[ntp:questions] UK report on GPS vulnerabilities seems to overlook NTP

Chris Albertson albertson.chris at gmail.com
Tue Mar 8 23:09:34 UTC 2011

On Tue, Mar 8, 2011 at 1:14 PM, Uwe Klein
<uwe_klein_habertwedt at t-online.de> wrote:

> IMHO the basic concept of your system is broken when you have
> sync to such high requirements and need external infrastructure
> to achieve this.
> this then is an extremely fickle system that lacks robustness.

I can't defend the design of CDMA cell technology.  But I'm sure a lot
of it was driven by trying to get as many calls as possible into a
limited bandwidth.      Another requirement for precision timing comes
from the need to measure the signal's speed of light delay.  They use
this to locate a phone by noting the differences in the delay to
several towers   A uS is about 1000 feet so they need to do this far
better than to a uS.

Does it lack robustness?  Some phone companies publish their system
availability statistics.  I guess we could look it up.  No need to
speculate if such a system would work or not.

Timing is actually simple and robust.   The central part is a very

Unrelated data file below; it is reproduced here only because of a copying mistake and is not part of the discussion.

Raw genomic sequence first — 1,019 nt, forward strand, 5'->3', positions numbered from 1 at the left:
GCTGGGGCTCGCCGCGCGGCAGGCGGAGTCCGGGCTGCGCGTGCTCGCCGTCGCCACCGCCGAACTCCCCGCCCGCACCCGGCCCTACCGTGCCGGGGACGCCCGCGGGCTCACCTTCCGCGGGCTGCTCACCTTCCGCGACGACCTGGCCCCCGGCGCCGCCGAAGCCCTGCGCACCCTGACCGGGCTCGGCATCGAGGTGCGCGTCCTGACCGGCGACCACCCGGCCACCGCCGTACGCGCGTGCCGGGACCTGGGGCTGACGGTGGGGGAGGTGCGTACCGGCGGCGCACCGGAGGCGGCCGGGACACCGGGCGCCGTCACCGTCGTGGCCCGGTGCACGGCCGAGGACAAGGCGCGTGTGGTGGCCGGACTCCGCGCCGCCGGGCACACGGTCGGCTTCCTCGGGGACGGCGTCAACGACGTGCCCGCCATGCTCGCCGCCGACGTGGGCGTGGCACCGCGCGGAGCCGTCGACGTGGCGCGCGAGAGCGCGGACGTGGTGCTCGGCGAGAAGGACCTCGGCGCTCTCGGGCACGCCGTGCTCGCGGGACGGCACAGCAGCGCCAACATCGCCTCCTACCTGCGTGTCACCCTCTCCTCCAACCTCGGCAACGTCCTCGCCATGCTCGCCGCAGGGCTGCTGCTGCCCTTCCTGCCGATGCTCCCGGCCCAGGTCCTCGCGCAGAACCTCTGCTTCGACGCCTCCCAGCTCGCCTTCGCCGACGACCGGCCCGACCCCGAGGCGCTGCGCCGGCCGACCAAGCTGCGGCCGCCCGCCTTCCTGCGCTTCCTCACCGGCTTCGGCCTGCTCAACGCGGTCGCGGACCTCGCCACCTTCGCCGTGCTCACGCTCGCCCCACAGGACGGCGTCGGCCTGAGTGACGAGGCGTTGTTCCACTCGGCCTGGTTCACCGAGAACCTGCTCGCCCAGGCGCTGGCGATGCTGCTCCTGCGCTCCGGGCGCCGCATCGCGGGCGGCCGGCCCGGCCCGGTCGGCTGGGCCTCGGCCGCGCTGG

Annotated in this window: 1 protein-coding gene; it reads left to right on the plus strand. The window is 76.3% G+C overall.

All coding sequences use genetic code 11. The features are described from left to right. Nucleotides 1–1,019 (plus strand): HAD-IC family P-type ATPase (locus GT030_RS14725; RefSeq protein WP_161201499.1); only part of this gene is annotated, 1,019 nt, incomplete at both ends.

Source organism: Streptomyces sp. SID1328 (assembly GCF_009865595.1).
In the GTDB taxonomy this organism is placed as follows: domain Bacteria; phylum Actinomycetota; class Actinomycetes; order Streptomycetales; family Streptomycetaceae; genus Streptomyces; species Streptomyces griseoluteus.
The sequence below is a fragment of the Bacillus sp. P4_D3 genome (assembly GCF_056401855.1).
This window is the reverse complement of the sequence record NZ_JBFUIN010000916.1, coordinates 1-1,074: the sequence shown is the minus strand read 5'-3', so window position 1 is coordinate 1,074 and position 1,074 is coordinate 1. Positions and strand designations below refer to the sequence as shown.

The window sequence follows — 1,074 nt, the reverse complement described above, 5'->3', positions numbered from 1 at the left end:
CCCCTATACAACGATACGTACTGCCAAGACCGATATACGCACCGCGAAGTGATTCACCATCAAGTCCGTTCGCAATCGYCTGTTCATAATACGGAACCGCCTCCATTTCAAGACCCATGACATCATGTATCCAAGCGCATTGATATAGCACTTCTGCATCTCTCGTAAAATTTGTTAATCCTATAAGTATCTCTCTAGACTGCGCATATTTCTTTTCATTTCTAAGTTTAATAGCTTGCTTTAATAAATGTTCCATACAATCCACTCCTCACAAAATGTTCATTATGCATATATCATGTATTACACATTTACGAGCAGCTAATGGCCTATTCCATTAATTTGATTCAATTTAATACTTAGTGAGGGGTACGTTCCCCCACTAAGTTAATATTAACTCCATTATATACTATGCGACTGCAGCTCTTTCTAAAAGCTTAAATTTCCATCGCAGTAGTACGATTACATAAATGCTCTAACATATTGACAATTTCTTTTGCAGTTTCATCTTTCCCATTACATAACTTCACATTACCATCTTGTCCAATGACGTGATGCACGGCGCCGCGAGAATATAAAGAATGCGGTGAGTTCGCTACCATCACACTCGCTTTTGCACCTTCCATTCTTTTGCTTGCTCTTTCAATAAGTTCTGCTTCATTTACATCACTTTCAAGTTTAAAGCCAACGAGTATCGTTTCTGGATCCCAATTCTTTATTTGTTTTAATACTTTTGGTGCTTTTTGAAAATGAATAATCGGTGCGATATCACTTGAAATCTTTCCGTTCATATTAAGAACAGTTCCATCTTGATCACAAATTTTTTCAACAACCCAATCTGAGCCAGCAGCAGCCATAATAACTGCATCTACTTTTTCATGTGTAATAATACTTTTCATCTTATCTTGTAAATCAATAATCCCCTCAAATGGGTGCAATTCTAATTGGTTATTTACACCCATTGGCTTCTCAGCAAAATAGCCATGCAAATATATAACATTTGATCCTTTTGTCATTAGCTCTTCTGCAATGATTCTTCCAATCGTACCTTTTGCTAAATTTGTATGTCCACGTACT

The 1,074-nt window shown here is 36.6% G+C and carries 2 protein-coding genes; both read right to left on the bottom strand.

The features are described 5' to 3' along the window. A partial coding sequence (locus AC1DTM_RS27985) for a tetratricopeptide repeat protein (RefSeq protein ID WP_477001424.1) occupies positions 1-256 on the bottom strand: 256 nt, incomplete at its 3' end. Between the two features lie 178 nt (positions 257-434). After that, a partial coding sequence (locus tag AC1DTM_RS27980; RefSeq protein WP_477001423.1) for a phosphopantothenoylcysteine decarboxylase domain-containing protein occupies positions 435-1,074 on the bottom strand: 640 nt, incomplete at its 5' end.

stable local 10MHz oscillator.  All the timing is derived from that
local source.  Then they have A GPS receiver that outputs one pulse
per second.  Every second they measure the time from the leading edge
of the pulse to the next zero crossing of the oscillator  and
periodically adjust the oscillator frequency to keep that time a
constant.   It is robust in that if GPS goes away all that happens is
the oscillator is no longer measured.  But if it is well built, the
oscillator will run correctly for a long time without adjustment.
The system does not crash if GPS goes away.

Chris Albertson
Redondo Beach, California

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